Topic: Skate Park (2 posts)

Skate Park Redux

I spent much of the winter 2014 living in Santa Rosa, CA. I rented a wonderful little house on the top of a ridge overlooking two valleys. I photographed a lot. One of the projects that resulted was called "Skate Park". I wrote about it here. The final pictures are also on the gallery page of the site here. The series starts out in a brutalist manner and softens as it progresses through into an orgy of graffiti. It is comprised of photographs from three different skate parks in the area, the primary one being in Healdsburg.

All this history is as a preamble to something I started to work on closer to home. The City of Cambridge, where I live, has its first skate park under the elevated highway close to the Science Museum and it is a big hit.

It is called the Lynch Family Skate Park and it looks like this:

It opened last weekend.

Photo Credit: Christopher Baldwin for the Boston Globe. The rest of the pictures are mine.

It is a dramatic place for a skate park as it is where much of Boston's traffic collides. You can see I-93 from the north overhead on the ramp merging with RT 1. The Zakim bridge can be seen in the background. It is also where the trains arrive at North Station and where the locks are that control the height of the water at the base of the Charles River as it exits into Boston Harbor. It's a busy place. Oh yes, also in there is the Science Museum, Spaulding Rehabilitation Center and the infamous Leverett Circle, the site of more traffic jams than anyone wants to remember.

As I am becoming able to move again since hip surgery a few weeks ago I found myself headed to the area with a camera to see what it was like. 

I found poetry, dance and chaos in about equal measure. Skate boarders, of course, but roller blades, bikes. I even saw one of those small wheeled scooters and a guy in a wheelchair! What a strong contrast from the pictures I made in CA. Those were unpopulated and about form and fluidity and a very particular way of seeing. 

To be coming off of something as debilitating as being unable to walk a few weeks ago to this complete opposite was like a breath of fresh air. The place exuded life.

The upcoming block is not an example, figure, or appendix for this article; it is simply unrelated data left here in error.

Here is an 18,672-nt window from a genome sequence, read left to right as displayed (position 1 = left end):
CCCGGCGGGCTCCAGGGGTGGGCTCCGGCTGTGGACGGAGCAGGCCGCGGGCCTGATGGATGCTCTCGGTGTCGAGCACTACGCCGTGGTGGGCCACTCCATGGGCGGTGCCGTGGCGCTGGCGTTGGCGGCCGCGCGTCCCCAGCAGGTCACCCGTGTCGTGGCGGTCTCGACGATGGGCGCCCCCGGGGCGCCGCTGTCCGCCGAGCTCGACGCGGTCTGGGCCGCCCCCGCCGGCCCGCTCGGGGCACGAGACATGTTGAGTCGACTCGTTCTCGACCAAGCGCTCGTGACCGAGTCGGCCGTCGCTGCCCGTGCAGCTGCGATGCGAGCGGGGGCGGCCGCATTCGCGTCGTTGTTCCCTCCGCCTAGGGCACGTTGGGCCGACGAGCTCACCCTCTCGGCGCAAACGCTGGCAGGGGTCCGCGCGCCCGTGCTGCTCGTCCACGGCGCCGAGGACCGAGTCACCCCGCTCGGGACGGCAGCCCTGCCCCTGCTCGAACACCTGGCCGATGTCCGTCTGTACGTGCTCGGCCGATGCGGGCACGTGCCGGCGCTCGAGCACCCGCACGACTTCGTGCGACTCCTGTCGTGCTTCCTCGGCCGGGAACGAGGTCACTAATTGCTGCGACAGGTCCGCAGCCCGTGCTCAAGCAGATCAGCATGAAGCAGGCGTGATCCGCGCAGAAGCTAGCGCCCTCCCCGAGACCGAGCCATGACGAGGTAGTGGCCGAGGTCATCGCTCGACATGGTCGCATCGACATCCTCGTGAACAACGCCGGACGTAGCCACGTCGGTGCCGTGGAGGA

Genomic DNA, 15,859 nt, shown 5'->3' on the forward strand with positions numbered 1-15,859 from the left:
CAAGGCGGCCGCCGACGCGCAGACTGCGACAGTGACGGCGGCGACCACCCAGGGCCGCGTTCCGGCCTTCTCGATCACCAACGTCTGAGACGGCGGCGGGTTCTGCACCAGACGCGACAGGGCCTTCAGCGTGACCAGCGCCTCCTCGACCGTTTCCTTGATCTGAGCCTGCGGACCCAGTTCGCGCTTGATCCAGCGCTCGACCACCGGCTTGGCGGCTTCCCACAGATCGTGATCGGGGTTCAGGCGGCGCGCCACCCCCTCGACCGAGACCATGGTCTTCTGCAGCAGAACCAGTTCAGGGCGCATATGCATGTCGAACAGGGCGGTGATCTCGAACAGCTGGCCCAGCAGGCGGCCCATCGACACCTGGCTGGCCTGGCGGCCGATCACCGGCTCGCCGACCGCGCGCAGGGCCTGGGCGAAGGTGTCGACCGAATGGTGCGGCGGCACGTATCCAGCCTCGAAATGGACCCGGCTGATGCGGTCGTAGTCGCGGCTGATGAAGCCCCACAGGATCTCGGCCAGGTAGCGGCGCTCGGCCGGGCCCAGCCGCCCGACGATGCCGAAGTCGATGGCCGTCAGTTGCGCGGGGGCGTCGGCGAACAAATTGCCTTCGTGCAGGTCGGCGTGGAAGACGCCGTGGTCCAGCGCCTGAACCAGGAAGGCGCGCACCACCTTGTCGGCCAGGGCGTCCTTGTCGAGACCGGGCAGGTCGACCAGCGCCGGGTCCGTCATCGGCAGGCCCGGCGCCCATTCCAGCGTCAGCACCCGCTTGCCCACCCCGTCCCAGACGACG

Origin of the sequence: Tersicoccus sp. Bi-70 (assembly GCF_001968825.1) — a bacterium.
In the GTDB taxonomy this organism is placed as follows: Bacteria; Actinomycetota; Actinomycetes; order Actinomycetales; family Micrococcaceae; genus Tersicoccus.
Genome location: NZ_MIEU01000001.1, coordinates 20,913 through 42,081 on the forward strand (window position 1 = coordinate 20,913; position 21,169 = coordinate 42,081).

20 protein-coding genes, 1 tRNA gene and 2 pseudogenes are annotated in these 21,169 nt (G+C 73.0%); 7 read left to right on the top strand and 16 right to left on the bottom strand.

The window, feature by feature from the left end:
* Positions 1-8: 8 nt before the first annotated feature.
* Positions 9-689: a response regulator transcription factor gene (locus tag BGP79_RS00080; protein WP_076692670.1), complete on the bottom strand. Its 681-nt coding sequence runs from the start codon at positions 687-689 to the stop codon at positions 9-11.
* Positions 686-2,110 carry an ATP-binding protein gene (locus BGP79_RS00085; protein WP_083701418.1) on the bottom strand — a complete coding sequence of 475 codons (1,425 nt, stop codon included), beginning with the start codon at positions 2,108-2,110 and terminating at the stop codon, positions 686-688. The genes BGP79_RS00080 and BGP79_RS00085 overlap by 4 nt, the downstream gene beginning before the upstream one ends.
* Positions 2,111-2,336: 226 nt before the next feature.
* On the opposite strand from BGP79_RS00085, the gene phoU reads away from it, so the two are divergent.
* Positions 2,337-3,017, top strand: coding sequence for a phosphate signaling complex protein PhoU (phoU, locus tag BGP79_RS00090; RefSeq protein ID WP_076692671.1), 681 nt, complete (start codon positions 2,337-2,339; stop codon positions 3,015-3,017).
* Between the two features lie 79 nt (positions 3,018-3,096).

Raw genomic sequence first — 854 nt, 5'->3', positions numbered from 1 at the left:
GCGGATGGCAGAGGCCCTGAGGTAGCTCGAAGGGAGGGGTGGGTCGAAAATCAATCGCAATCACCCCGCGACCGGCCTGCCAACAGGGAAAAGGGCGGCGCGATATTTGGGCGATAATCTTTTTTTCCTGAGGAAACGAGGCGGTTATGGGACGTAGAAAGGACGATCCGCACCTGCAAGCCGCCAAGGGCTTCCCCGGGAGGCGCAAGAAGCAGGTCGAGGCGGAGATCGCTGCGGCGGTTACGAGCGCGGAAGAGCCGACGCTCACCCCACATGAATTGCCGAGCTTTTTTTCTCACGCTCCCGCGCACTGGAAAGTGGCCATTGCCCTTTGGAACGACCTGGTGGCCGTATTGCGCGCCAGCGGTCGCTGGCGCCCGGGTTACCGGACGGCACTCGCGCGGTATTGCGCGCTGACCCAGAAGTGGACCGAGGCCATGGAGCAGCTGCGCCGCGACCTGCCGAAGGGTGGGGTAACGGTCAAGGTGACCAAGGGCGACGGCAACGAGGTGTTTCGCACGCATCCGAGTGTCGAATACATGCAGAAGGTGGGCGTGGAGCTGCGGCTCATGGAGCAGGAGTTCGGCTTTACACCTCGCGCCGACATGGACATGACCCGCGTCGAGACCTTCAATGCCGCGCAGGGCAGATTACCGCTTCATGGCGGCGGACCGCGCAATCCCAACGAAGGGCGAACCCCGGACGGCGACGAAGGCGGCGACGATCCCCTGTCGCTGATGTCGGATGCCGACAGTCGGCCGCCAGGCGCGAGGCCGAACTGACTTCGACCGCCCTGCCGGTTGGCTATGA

What a complete blast.

Of course, I couldn't ignore that there was form (along with bright late November sunlight) at the new skate park too:

so I went back on a weekday in the early morning to explore the park a little more:

How could I resist?

Stay tuned for more.

Topics: Skate Park

Permalink | Posted November 24, 2015

Skate Park Take 2

Okay, I can hear you now:  "Enough already with the skate parks!" but I really do have to add something to the one already posted, the Healdsburg Skate Park.

I found another one, this one a much more typical skate park. A more typical one combines all those wonderful concrete curves, hills and valley, dips and things to jump over, with, you guessed it: graffiti.

In this case young artistic expression run amok. Total chaos in an orgiastic display of colors and design by spray cans used without restraint. So cool.

What I loved most about this place, besides its sheer exuberance, was how the paint totally subverted the form lying underneath. In some of the pictures, you can't really tell what the underlying shape is.

As I worked around the park and the afternoon wore on I could see that back light was going to play a role:

like the broad back of some sea monster lying in the sun:

I can hear it coming, you saying a few months from now: "Yeah, Rantoul lost it that winter he went out to California and started shooting skate parks. He got so into it, it was all he was talking about. And the pictures? Totally whacked. You know, no one's heard from him since? I bet he's still out there shooting those parks. Poor guy."

When I posted the Healdsburg blog (Skate Park) a friend wrote back and said "Wheat Fields!"meaning that the way I was seeing these was very much the way in which I photograph the wheat fields in Washington (Wheat 2011). I have used form to make content, used shape to denote space, used pattern for emphasis, used tonality and color to convey emotion, used light to deepen and used repetition of forms to deny and reinforce spatial relationships for a very long time and do not plan on stopping any time soon. 

Do you think I'm finished with these, think we can now move on? Not bloody likely as I'm on a roll and having way too much fun.  BTW: this one is in a park in Santa Rosa on Fulton Street right across from the high school.


Topics: Skate Park,Wheat,Northwest,Color,Digital

Permalink | Posted March 2, 2014